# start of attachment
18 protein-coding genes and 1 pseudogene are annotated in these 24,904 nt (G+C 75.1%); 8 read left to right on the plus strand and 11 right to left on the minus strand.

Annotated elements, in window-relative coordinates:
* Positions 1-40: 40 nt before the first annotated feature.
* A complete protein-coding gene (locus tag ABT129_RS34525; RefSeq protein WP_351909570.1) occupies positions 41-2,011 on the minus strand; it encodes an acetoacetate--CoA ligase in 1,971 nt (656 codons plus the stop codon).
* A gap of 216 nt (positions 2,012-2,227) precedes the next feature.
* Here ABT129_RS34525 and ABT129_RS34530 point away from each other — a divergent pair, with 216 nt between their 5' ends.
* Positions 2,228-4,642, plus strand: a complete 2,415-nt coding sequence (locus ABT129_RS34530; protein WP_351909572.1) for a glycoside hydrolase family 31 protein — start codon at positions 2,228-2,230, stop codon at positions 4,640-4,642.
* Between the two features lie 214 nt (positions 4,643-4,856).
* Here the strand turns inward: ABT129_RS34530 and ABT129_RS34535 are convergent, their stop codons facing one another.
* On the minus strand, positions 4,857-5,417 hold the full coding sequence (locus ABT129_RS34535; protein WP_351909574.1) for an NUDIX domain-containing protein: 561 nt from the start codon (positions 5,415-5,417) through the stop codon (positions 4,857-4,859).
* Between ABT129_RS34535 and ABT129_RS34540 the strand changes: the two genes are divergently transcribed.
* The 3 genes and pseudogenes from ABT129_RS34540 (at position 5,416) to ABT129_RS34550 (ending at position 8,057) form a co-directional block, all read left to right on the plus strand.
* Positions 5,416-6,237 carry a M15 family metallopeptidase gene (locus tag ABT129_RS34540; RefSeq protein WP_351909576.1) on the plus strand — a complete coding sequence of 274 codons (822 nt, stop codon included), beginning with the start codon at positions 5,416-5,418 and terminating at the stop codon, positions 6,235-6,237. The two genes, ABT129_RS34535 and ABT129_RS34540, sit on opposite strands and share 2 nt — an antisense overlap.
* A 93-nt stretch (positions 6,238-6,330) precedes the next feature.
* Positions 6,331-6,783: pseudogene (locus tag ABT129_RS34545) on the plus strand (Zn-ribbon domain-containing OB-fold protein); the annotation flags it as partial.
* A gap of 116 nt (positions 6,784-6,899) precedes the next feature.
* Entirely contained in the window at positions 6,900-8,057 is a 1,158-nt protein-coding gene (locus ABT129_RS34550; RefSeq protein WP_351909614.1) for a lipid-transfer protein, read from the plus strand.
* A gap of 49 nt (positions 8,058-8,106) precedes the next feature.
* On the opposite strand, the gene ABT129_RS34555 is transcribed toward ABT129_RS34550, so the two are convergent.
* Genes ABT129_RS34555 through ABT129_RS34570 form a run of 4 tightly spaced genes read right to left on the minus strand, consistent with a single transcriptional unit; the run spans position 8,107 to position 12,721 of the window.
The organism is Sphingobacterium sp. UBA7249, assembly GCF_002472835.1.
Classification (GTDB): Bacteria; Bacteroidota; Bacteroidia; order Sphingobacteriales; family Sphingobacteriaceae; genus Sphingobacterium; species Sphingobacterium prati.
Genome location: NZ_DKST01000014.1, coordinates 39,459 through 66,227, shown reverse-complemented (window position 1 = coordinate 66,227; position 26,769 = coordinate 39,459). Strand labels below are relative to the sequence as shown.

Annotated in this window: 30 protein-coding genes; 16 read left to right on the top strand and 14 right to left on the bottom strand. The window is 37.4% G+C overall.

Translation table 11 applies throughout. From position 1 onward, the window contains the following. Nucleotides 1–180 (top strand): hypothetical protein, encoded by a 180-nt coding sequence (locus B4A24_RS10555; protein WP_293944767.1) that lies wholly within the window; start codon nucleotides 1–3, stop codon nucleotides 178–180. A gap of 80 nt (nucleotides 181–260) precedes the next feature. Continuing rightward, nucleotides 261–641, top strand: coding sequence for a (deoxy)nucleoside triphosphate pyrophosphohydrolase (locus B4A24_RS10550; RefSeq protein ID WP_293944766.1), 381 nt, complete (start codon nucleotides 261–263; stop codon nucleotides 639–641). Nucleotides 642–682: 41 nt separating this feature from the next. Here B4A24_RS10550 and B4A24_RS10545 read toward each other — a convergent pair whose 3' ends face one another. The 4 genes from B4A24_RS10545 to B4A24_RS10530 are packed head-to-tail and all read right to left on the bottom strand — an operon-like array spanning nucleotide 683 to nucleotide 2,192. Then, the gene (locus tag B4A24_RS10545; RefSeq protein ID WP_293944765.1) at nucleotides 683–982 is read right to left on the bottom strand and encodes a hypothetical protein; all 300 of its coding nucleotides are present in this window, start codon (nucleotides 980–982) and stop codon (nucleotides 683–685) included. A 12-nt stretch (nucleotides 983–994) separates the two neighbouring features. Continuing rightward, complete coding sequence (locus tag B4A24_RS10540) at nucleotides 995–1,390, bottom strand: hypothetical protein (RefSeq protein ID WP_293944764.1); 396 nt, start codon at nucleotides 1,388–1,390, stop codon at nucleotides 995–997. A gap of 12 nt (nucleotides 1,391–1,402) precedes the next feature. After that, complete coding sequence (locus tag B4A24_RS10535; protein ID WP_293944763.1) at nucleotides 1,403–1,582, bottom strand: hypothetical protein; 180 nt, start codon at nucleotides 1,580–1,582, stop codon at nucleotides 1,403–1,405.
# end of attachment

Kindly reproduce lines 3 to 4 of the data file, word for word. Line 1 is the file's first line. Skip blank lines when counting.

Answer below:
* Positions 1-40: 40 nt before the first annotated feature.
* A complete protein-coding gene (locus tag ABT129_RS34525; RefSeq protein WP_351909570.1) occupies positions 41-2,011 on the minus strand; it encodes an acetoacetate--CoA ligase in 1,971 nt (656 codons plus the stop codon).